Public-Meeting Laws Were Not Violated in West Deptford, Judge Rules
Resident Gary Kuehnapfel claimed three West Deptford GOP committeemen broke open meeting laws, but a judge ruled otherwise. The mayor called Kuehnapfel's lawsuit politically motivated.
West Deptford officials—including two who hadn't taken office yet—did not violate state laws by holding a private meeting discussing town business, a judge ruled this week.
Superior Court Judge Eugene McCaffery Jr. ruled against West Deptford resident Gary Kuehnapfel's lawsuit that a Dec. 28, 2011, meeting violated the Open Public Meeting Act (OPMA) and the Open Public Records Act (OPRA).
The meeting included Deputy Mayor Sean Kilpatrick and Raymond Chintall and Samuel Cianfarini, then committeemen-elect, as well as township attorney Anthony Ogozalek and Brandon Umba, a West Deptford Republican Party member.
Kuehnapfel filed his complaint on June 28, 2012, alleging that the Republican township committee members had conducted secret meetings, in which they interviewed prospective township professionals and decided on a new insurance broker. With Kilpatrick, Chintall and Cianfarini present, Kuehnapfel argued, the gathering violated the spirit of OPMA, which says that meetings with a majority of officials must be open to the public.
But, McCaffery ruled Feb. 27, Chintall and Cianfarini were not yet public officials at the 2011 meeting. They would not be sworn into office until a week later. OPMA doesn't specifically address the status of officials elected, but not yet sworn into office, and it's not the court's place to put words in the Legislature's mouth, McCaffery said. (Click on the PDF, above, for the full 11-page decision.)
“I believe I speak for both Deputy Mayor Sean Kilpatrick and Committeeman Samuel Cianfarini when I thank Judge McCaffery for setting the record straight,” Chintall said in a statement released by the West Deptford GOP.
Kuehnapfel also alleged that West Deptford's failure to produce a Dec. 23, 2011, letter to Traveler’s Insurance, informing them of the switch in insurance brokers on April 17, 2012, was a violation of OPRA. The letter, which was sent out on township letterhead, was only signed by Kilpatrick, Chintall and Cianfarini.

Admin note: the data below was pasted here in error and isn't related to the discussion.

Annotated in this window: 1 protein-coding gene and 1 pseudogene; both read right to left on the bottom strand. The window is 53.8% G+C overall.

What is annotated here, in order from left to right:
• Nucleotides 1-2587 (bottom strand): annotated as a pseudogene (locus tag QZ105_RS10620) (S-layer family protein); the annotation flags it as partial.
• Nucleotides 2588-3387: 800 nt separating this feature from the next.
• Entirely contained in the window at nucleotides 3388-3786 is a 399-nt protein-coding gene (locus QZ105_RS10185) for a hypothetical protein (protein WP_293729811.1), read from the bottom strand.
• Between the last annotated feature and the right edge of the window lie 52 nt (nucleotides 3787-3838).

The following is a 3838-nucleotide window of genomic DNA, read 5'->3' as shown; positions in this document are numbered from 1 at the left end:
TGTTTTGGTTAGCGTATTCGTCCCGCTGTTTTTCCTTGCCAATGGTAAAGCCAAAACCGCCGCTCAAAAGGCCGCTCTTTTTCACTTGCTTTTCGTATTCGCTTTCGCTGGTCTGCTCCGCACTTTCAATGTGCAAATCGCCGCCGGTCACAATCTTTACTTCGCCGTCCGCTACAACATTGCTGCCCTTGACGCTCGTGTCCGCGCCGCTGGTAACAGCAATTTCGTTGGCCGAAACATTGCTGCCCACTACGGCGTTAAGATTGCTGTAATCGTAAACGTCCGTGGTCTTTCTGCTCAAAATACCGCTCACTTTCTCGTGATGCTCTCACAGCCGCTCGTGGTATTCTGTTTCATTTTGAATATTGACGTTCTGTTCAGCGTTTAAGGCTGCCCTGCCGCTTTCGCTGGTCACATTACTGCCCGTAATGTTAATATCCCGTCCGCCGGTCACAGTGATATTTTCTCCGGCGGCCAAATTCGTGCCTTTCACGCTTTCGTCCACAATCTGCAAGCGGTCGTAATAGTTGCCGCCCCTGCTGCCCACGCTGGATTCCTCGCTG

McCaffery denied the claim and ruled that the letter to Traveler’s Insurance was not government record. The decision goes on to say that Kilpatrick did in fact respond to the plaintiff's request by forwarding more than 30 pages of document, including emails from Nov. 8, 2011, to Jan. 5, 2012. However, as no copy of the Dec. 23, 2011, letter had been made or given to the township clerk, McCaffery ruled that the letter was not government record and did not violate OPRA.
Kuehnapfel was the plaintiff in the Sunoco settlement lawsuit, and Chintall said his complaints were politically motivated.
“In his published finding, Judge McCaffery denied Mr. Kuehnapfel’s complaint that a violation occurred, proving the lawsuit was a frivolous attempt on the part of the Democratic Party to smear the good work our new GOP majority is taking to correct the devastating policies created by that party over the past two decades,” Chintall said.
The failed suit by Kuehnapfel was his second filed against the township committee in 2012. In April 2012, McCaffery ruled in favor of Kuehnapfel, stating that the entire township committee had violated OPMA by failing to disclose the terms of a $15 million settlement between the township and Sunoco in regard to the tax appeal suit. As a result, the township committee was forced to scrap the settlement.
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